The Fairy Tales From The Brothers Grimm And Hans Christian Andersen

1202 Words Feb 15th, 2016 5 Pages
For centuries, folklore has defined different cultures around the world. Many of these tales have been adapted into mainstream media for children by companies such as Disney. Unsurprisingly, Disney leaves out a lot of the original stories. The fairy tales from the Brothers Grimm and Hans Christian Andersen are meant to express topics involving the loss of innocence that young ones are not expected to know. Amidst modern literature, Joyce Carol Oates’s inserts similar connotations in her 1966 short story “Where Are You Going, Where Have You Been.” Surely, Connie is flawed and the perfect princesses people think they know are no different. The short story, “Where Are You Going, Where Have You Been,” and common fairy tales represent the theme of loss of innocence through the characters’ lust, defiance, and vanity.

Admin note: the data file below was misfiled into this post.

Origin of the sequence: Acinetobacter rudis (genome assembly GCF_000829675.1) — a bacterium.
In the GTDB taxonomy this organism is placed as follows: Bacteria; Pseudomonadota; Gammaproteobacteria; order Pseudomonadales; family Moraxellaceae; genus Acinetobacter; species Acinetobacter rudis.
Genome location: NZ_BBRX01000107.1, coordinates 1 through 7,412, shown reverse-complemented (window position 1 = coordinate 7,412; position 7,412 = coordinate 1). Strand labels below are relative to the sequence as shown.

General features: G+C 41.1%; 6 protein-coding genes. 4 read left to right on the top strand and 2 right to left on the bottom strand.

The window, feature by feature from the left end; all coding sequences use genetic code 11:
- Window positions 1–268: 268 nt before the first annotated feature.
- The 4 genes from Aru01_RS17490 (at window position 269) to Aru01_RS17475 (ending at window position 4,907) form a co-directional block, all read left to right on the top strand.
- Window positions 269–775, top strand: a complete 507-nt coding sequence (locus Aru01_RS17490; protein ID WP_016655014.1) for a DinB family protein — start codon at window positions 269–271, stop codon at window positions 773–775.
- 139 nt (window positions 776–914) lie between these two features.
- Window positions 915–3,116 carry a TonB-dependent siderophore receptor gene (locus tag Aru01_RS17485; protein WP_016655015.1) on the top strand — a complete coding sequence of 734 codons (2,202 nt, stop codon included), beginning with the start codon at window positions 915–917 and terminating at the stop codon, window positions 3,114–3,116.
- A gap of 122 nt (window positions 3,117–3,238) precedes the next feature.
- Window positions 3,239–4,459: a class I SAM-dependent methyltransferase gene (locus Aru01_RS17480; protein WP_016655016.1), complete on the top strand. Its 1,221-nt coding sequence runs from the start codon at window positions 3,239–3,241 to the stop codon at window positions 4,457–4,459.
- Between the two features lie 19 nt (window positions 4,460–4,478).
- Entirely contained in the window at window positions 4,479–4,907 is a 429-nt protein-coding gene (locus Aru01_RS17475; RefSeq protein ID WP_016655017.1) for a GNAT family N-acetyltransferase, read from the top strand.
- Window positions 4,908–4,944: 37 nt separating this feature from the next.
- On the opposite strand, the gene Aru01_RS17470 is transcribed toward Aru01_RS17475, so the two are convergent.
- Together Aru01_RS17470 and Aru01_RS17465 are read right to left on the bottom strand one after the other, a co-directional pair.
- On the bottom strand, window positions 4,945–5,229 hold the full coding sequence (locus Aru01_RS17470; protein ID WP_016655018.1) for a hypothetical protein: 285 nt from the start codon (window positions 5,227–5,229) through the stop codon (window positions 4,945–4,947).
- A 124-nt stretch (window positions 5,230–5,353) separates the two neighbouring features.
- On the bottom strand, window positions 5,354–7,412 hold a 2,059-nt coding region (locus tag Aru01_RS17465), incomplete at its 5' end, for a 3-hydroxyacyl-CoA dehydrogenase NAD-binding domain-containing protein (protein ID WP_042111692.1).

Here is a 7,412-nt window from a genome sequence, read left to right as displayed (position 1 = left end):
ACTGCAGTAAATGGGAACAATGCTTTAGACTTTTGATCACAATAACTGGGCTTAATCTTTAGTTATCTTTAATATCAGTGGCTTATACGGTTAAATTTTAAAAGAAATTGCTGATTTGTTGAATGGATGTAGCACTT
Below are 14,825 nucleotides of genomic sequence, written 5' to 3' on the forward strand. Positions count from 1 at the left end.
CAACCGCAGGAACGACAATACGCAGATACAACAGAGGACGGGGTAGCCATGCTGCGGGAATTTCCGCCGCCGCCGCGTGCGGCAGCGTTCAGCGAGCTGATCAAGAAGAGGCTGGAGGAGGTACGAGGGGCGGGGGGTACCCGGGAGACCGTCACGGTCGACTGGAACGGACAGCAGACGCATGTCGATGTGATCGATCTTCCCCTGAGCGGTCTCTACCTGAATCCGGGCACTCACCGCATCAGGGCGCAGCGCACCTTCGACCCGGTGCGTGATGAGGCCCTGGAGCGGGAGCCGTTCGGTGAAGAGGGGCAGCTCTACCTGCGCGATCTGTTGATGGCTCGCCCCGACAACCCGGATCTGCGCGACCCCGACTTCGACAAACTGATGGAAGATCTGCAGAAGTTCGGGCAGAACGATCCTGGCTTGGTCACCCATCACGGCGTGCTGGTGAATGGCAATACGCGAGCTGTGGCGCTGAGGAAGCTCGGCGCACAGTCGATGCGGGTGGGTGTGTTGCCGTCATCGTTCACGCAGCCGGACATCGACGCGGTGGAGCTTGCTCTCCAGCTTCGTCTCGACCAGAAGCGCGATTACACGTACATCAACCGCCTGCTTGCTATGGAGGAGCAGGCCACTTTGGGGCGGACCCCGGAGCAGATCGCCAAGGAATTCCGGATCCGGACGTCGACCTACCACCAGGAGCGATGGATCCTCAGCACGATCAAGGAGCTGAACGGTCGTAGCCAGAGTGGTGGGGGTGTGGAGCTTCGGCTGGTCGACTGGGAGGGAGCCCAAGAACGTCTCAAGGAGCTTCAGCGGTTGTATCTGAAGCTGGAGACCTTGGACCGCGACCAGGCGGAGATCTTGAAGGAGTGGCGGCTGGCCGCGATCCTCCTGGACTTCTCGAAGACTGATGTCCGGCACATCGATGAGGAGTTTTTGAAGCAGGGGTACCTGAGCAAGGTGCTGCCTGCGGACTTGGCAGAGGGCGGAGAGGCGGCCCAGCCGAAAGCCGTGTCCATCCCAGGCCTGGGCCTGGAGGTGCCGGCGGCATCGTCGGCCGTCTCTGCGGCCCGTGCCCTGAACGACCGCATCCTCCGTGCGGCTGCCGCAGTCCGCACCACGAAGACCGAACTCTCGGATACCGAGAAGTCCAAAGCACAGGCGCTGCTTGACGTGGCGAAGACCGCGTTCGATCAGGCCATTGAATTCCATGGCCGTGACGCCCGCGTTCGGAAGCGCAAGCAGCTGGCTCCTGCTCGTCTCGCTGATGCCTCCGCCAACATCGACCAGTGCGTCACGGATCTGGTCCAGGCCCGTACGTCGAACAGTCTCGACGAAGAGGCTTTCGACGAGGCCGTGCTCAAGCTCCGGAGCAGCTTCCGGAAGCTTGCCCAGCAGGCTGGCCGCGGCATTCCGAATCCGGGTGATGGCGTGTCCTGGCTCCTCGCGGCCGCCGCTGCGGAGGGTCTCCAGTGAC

One way loss of innocence is portrayed amid fairy tales and Oates’s short story is through lust. Clearly, Connie has desires to be with men. Even when Arnold Friend, a complete stranger, comes up her driveway and declares he is her lover, there is criticism that she “may have been seducing him” (Kurkowski 4-5). In a seemingly flirtatious manner, she smirks, adjusts her hair, blushes and goes along with Arnold’s conversation regardless of knowing his intentions (Oates 3). Comparably, interpretation of “Little Red Riding Hood” proposes that “the conversation between the wolf and Red Riding Hood [is] a seduction” and “put[ting] herself in danger [is] a desire for sexual…

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